Demand up for licensed social workers; UND provides distance learning
DEVILS LAKE -- When Dennis Meier decided to pursue his master's degree in social work in 2007, he enrolled in the distance-learning program offered by UND's Department of Social Work.
Earning a master's degree this past May, he now serves as regional supervisor of child protective services the Lake Region Human Services Center in Devils Lake.
And he did it online, while working full-time most of the time.
"Everything was online. I'd go to UND Chester Fritz Library to get articles and books for the papers I had to do. But the majority of the learning process was online."
UND was the first fully accredited online master's-degree social work programs in the nation.
The demand for licensed social workers is growing both nationally and regionally, as more and more people qualify for public assistance, especially in rural areas.
"We really see ourselves in large degree as a rural program. Our mission is to serve the rural areas," said Thomasine Heitkamp, professor and social work department chairwoman.
UND now enrolls 105 students in its social work master's degree program. The students live in 19 different states, as well as the District of Columbia and Canada. The program has two divisions:
- Foundation program, for graduate students without undergraduate degrees in social work.
- Concentration program, an advanced generalist master's program that features specialized content for students with undergraduate degrees in social work.
UND also has about 180 students in its bachelor of science social work program.
"Our advanced generalist program is conducive to rural practice," Heitkamp said. They learn how to look at budgets, to work with families, from womb to tomb, as we like to say. They also learn the importance of being creative in how you work with the resources they have."
The North Dakota Human Services Department funds a child welfare stipend program that encourages students to practice in rural areas.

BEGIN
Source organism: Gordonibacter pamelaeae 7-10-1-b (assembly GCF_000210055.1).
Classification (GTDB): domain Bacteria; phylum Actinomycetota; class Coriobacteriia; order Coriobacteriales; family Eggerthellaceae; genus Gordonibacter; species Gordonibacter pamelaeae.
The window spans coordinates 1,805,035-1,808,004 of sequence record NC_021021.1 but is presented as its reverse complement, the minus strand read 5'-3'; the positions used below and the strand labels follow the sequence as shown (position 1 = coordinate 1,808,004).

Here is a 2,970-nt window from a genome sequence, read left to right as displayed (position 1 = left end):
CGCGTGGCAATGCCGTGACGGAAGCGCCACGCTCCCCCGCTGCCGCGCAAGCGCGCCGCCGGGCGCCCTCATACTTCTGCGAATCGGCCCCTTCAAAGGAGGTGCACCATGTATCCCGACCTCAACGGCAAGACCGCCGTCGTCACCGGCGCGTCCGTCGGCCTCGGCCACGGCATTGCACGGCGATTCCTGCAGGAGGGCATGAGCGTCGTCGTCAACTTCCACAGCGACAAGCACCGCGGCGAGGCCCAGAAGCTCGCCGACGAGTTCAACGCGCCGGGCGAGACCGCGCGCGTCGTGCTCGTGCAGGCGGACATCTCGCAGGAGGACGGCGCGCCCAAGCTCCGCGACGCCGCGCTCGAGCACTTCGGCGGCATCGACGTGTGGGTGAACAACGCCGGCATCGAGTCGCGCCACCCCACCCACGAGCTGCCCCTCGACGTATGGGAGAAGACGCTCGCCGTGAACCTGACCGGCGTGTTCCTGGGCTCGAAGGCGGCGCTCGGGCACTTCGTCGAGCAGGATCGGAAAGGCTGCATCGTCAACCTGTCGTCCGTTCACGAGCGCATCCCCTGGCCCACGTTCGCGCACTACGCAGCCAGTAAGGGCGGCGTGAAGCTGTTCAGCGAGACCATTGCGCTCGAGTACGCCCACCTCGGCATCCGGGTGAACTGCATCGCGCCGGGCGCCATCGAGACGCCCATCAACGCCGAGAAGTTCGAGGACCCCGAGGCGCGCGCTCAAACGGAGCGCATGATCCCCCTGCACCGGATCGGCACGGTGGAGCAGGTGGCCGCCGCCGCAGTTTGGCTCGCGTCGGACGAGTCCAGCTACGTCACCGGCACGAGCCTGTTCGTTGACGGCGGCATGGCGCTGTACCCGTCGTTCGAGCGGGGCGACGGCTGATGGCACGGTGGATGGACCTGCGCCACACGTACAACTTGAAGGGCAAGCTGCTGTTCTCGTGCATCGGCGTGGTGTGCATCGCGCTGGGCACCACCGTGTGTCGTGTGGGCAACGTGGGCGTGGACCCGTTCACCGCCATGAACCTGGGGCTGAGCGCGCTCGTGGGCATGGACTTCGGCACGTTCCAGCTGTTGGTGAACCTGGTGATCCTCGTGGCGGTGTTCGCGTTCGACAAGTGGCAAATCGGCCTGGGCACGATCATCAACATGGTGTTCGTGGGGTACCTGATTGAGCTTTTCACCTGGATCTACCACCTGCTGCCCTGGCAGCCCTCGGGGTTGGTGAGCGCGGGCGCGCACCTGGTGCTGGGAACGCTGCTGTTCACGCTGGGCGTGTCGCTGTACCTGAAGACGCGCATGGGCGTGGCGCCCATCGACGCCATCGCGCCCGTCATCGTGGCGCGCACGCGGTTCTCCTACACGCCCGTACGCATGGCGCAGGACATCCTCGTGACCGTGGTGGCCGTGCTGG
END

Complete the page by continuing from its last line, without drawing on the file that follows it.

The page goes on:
Heitkamp said the program is working. One master's graduate recently moved back home to Hettinger County to work. Other recent grads have gone to Barnes and Traill counties, where they grew up.
UND program leaders work with county social service directors all over the state, trying to match graduates with their needs.
"I'm very direct. I encourage students to think about rural practice," Heitkamp said.
She said there's a growing demand for social workers in the oil patch of western North Dakota, especially in the Williston and surrounding area. The majority of social workers there are nearing retirement age, so there's a challenge of replacing them, along with meeting the needs of a growing population.
In Devils Lake, the Lake Region Human Services Center serves six counties -- Benson, Cavalier, Eddy, Ramsey, Rolette and Towner counties, as well as the Spirit Lake and Turtle Mountain Indian reservations. It serves about 2,200 people annually in that 6,756-square-mile area that has a population of about 43,000.
Meier, the Devils Lake native, said he was skeptical of the online, distance-learning education.
"I think it's always best to be in a classroom, for interaction," he said. "But I found it was real conducive to learning."
Through the computer screen at his home or office, he could interact with instructors at UND, as well as with students from all over the country at the same time.
"The instructors at UND made the difference," he said. "They have good instructors that promoted classroom discussion. They had the skills to teach online."
He originally was a criminology graduate at UND. Later, he earned a bachelor's degree in social work from Minot State University before pursuing his master's degree from UND.
"I just realized that criminology was not the field I wanted to be in," he said. "Criminology is correctional. It wasn't what I was best suited for. Social work, to me, is helping people building on their own strengths and advocating for people who need a hand."